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Polybius: the First Punic War


Map of ancient Sicily. Map design Jona Lendering. According to the Greek historian Polybius of Megalopolis (c.200-c.118), the First Punic War (264-241) between Carthage and Rome was "the longest and most severely contested war in history". And indeed, it lasted almost a quarter of a century and probably, a million people lost their lives. In the end, Rome had conquered the island of Sicily, and had become a Mediterranean superpower.

Polybius' World History was translated by W.R. Paton.

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Polybius. Museo nazionale della civiltÓ romana, Roma (Italy). Photo Jona Lendering.
Polybius; cast from a lost monument in Cleitor (Greece) (Museo nazionale della civiltÓ romana, Rome) 

Book 1, chapter 29

[256 BCE] After this the Romans, laying in a further supply of provisions, repairing the captured ships, and bestowing on their men the attention which their success deserved, put to sea and sailed towards Africa, reaching the shore with their advanced ships under the promontory known as the Hermaeum, which lies in front of the whole Gulf of Carthage and stretches out to sea in the direction of Sicily.

Having waited there until their other ships came up, and having united their whole fleet, they sailed along the coast till they reached the city called Shield. Landing there and beaching their ships, which they surrounded with a trench and palisade, they set themselves to lay siege to the town, the garrison of which refused to surrender voluntarily.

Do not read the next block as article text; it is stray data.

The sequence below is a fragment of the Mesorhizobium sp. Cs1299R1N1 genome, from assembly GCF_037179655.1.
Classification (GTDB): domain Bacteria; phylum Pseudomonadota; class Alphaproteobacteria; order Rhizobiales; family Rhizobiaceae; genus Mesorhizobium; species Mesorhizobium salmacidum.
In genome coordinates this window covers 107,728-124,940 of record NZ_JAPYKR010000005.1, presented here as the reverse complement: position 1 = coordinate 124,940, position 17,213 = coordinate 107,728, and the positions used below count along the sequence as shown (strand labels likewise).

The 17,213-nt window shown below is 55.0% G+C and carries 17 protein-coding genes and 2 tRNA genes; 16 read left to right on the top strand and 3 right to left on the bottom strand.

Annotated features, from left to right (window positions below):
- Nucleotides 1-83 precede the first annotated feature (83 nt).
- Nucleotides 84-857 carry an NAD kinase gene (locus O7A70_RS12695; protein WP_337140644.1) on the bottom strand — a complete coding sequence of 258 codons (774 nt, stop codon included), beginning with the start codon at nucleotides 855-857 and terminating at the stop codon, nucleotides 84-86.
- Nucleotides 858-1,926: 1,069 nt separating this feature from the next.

Those Carthaginians who made good their escape from the naval battle sailed home, and being convinced that the enemy, elated by their recent success, would at once attack Carthage itself from the sea, kept watch at different points over the approaches to the city with their land and sea forces. But when they learnt that the Romans had safely landed and were laying siege to Shield, they abandoned the measures taken to guard against an attack from the sea, and uniting their forces devoted themselves to the protection of the capital and its environs.

The Romans, after making themselves masters of Shield, where they left a garrison to hold the town and district, sent a mission to Rome to report on recent events, and to inquire what they should do in future and how they were to deal with the whole situation. They then hastily advanced with their whole force and set about plundering the country. As nobody tried to prevent them, they destroyed a number of handsome and luxuriously furnished dwelling-houses, possessed themselves of a quantity of cattle, and captured more than 20,000 slaves, taking them back to their ships.

Messengers from Rome now arrived with instructions for one of the consuls to remain on the spot with an adequate force and for the other to bring the fleet back to Rome. Marcus [Atilius] Regulus, therefore, remained, retaining 40 ships and a force of 15,000 infantry and 500 horse, while Lucius [Manlius Vulso Longus], taking with him the ship's crews and all the prisoners, passed safely along the coast of Sicily and reached Rome.

 




to book 1, chapter 30




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